The Al-Marah Heritage
As with all great legacies, it helps to first know where and how the story all began. Ruth “Bazy” Tankersley, with her first husband Peter Miller, founded Al-Marah Arabian Horse Farm in Tucson, Arizona, in 1942. Bazy grew up in the Midwest, the heiress daughter of a conservative Republican father, who was a US senator and owner of daily newspapers, and a mother who was an Illinois congresswoman. While growing up, Bazy fell in love with riding horses on her family’s ranches in New Mexico, Wyoming, and Colorado.
In her adult life, Bazy’s notable publishing career—including a stint as publisher of the Washington Times-Herald for nearly two years—took her across the country from Illinois to Maryland and Washington, D.C., and then ultimately back to Arizona with the Al-Marah Horse Farm in tow and growing through the years. In the early ’90s, Bazy moved a portion of Al-Marah to the Hat Ranch in northern Arizona, where she spent her summers for the next seventeen years and was frequently joined by prominent Arizonian politicians, conservative leaders, and academics.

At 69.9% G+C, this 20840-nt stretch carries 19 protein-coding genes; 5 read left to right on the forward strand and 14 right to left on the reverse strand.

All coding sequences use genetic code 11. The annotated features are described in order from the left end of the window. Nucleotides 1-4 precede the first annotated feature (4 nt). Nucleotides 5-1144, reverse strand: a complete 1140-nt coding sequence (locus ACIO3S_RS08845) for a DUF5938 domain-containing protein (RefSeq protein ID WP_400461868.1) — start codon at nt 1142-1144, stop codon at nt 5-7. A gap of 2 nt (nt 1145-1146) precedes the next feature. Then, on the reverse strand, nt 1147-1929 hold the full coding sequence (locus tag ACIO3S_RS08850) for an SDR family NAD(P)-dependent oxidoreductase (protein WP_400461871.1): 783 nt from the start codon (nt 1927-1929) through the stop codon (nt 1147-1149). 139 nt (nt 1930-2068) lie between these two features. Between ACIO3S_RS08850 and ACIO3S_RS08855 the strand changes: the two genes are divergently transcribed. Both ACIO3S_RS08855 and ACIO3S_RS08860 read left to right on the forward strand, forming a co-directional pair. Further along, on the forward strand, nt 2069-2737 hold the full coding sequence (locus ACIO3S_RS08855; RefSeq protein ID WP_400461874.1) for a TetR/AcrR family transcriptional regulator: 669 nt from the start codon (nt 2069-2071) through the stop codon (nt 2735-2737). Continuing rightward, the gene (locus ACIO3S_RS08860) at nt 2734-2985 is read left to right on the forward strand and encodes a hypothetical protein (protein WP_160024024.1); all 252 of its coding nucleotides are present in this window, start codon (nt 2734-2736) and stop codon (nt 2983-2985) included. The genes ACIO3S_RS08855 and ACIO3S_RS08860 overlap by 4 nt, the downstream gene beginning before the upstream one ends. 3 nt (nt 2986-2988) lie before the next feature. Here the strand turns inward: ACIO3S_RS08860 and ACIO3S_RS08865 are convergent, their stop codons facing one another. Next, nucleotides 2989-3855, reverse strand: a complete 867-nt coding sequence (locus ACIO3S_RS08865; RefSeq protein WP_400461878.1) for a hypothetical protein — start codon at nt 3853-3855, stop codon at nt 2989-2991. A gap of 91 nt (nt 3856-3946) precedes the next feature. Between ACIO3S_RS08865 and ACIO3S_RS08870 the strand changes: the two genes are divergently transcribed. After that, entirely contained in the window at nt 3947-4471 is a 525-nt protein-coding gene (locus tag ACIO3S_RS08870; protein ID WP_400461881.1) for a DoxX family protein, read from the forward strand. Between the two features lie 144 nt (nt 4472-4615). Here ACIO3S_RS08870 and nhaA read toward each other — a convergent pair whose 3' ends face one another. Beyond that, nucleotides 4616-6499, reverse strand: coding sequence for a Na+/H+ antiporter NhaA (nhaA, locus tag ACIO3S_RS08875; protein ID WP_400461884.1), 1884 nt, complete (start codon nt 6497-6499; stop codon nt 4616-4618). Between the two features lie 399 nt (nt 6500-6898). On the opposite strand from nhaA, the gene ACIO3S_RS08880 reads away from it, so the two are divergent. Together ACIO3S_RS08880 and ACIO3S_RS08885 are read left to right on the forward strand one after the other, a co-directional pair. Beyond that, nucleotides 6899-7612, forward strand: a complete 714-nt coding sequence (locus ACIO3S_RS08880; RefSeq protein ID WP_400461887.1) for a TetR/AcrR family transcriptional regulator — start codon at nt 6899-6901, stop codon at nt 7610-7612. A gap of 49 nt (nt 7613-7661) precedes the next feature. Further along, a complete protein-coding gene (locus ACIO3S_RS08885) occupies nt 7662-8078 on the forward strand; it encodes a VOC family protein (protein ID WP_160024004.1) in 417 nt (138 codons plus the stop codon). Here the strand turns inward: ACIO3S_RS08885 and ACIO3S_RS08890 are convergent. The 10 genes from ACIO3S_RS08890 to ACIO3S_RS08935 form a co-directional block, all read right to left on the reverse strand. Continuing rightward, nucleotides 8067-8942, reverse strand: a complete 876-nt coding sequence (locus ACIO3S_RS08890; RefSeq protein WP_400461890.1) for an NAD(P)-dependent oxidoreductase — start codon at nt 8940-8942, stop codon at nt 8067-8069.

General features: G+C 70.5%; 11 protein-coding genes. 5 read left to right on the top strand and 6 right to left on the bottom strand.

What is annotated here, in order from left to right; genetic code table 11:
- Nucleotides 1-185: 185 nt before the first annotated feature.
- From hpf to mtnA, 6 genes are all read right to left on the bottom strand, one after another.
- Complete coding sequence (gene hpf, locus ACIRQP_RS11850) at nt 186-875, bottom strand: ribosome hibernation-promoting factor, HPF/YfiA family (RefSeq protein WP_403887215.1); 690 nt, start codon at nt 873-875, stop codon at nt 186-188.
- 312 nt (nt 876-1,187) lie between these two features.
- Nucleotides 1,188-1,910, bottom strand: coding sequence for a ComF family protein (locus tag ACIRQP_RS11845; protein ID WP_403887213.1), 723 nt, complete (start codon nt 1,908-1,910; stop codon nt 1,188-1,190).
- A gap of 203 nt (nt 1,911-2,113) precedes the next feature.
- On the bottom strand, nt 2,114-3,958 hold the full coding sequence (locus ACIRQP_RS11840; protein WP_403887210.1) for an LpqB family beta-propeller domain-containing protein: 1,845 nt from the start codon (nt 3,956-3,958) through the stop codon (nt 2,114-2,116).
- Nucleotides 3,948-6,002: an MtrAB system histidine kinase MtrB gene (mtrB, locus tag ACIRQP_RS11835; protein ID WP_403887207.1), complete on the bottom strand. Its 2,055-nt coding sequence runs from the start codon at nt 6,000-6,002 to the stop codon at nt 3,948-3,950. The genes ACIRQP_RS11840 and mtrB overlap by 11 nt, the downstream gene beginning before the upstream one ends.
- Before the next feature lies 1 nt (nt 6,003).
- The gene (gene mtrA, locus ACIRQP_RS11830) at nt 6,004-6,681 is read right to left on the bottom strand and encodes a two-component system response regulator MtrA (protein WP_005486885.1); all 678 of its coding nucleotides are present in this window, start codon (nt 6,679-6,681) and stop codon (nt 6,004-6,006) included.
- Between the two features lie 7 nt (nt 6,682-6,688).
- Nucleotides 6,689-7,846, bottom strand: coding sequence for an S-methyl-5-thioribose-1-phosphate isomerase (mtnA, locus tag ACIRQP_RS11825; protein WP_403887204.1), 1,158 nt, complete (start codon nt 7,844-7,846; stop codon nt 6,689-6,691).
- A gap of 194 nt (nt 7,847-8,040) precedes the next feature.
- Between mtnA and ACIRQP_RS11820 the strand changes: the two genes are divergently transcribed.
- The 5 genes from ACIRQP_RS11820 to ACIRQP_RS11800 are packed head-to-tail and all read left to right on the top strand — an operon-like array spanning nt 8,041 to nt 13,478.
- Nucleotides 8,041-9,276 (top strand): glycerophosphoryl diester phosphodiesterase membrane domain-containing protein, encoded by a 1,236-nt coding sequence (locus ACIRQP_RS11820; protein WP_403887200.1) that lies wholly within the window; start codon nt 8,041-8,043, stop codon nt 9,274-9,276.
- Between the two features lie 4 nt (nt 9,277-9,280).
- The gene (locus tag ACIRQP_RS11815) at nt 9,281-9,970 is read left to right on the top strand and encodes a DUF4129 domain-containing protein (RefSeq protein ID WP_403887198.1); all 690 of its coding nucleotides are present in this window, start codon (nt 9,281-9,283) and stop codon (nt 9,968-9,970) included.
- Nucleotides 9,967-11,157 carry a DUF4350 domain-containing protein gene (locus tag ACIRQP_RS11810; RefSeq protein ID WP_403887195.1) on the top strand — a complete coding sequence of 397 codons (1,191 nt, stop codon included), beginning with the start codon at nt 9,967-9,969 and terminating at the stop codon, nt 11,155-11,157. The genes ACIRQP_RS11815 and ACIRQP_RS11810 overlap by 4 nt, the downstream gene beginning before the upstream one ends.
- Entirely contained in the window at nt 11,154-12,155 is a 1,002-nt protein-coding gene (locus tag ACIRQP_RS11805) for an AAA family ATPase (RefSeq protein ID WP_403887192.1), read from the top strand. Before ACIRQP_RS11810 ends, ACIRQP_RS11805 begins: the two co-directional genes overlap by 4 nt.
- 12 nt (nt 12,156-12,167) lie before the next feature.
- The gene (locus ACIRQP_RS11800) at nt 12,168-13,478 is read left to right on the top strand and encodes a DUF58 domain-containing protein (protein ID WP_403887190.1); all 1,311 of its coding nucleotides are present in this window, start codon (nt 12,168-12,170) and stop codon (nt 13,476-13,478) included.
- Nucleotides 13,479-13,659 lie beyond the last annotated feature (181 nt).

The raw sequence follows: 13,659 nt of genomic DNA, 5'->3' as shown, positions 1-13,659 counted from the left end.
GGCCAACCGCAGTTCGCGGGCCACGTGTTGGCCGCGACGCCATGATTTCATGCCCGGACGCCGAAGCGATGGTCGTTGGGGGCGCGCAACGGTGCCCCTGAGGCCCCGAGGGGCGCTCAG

Throughout her life, Bazy was a generous philanthropist who was concerned with many conservation matters, education, and much more. During the course of her career as a breeder of Arabian horses, which began in 1942, she bred 2,900 foals, a world record to this day. Upon Bazy’s death at the age of ninety-one, she donated the $30 million Tucson horse farm to the University of Arizona. In homage to her lifelong legacy and dedication to the Arabian breed, the eight-thousand-square-foot Al-Marah Galleries of the Arabian Horse in Kentucky Horse Park was named in her honor; here, the Arabian breed is showcased from its desert beginnings through its emergence across Europe and America. The interactive exhibit traces—through art, film, and books—the importance of the Arabian and how it has changed the world.